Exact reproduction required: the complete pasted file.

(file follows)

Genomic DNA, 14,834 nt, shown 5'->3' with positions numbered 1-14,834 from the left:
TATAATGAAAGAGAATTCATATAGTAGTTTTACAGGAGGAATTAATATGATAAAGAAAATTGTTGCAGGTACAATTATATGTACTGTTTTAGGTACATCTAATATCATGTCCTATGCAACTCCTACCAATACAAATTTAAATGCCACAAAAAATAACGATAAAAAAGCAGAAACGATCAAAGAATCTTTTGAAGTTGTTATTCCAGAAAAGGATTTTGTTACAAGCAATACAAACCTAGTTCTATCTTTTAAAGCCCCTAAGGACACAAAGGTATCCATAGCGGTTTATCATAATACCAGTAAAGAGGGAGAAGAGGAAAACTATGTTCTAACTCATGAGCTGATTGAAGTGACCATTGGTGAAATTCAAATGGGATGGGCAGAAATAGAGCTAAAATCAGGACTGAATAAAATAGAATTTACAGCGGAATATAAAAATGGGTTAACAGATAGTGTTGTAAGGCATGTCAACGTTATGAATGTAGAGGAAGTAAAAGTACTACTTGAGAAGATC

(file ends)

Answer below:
Genomic DNA, 14,834 nt, shown 5'->3' with positions numbered 1-14,834 from the left:
TATAATGAAAGAGAATTCATATAGTAGTTTTACAGGAGGAATTAATATGATAAAGAAAATTGTTGCAGGTACAATTATATGTACTGTTTTAGGTACATCTAATATCATGTCCTATGCAACTCCTACCAATACAAATTTAAATGCCACAAAAAATAACGATAAAAAAGCAGAAACGATCAAAGAATCTTTTGAAGTTGTTATTCCAGAAAAGGATTTTGTTACAAGCAATACAAACCTAGTTCTATCTTTTAAAGCCCCTAAGGACACAAAGGTATCCATAGCGGTTTATCATAATACCAGTAAAGAGGGAGAAGAGGAAAACTATGTTCTAACTCATGAGCTGATTGAAGTGACCATTGGTGAAATTCAAATGGGATGGGCAGAAATAGAGCTAAAATCAGGACTGAATAAAATAGAATTTACAGCGGAATATAAAAATGGGTTAACAGATAGTGTTGTAAGGCATGTCAACGTTATGAATGTAGAGGAAGTAAAAGTACTACTTGAGAAGATC